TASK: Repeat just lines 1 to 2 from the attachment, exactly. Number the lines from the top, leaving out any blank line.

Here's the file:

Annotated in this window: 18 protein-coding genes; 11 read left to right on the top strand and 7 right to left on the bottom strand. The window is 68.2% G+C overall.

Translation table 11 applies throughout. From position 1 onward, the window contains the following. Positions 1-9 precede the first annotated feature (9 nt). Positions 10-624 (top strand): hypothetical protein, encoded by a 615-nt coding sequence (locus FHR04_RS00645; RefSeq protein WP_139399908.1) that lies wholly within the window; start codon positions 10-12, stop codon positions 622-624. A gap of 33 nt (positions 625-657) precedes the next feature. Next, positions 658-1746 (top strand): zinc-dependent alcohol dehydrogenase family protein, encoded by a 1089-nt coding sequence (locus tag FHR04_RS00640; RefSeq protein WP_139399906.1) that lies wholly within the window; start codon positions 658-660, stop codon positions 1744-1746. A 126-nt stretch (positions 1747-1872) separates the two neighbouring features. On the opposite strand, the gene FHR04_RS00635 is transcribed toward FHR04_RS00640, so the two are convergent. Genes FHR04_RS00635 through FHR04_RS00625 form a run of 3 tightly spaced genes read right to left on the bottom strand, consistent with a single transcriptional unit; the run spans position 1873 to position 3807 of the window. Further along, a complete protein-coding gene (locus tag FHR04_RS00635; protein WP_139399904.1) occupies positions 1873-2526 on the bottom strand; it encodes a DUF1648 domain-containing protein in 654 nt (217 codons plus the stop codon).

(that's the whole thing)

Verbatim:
Annotated in this window: 18 protein-coding genes; 11 read left to right on the top strand and 7 right to left on the bottom strand. The window is 68.2% G+C overall.

Translation table 11 applies throughout. From position 1 onward, the window contains the following. Positions 1-9 precede the first annotated feature (9 nt). Positions 10-624 (top strand): hypothetical protein, encoded by a 615-nt coding sequence (locus FHR04_RS00645; RefSeq protein WP_139399908.1) that lies wholly within the window; start codon positions 10-12, stop codon positions 622-624. A gap of 33 nt (positions 625-657) precedes the next feature. Next, positions 658-1746 (top strand): zinc-dependent alcohol dehydrogenase family protein, encoded by a 1089-nt coding sequence (locus tag FHR04_RS00640; RefSeq protein WP_139399906.1) that lies wholly within the window; start codon positions 658-660, stop codon positions 1744-1746. A 126-nt stretch (positions 1747-1872) separates the two neighbouring features. On the opposite strand, the gene FHR04_RS00635 is transcribed toward FHR04_RS00640, so the two are convergent. Genes FHR04_RS00635 through FHR04_RS00625 form a run of 3 tightly spaced genes read right to left on the bottom strand, consistent with a single transcriptional unit; the run spans position 1873 to position 3807 of the window. Further along, a complete protein-coding gene (locus tag FHR04_RS00635; protein WP_139399904.1) occupies positions 1873-2526 on the bottom strand; it encodes a DUF1648 domain-containing protein in 654 nt (217 codons plus the stop codon).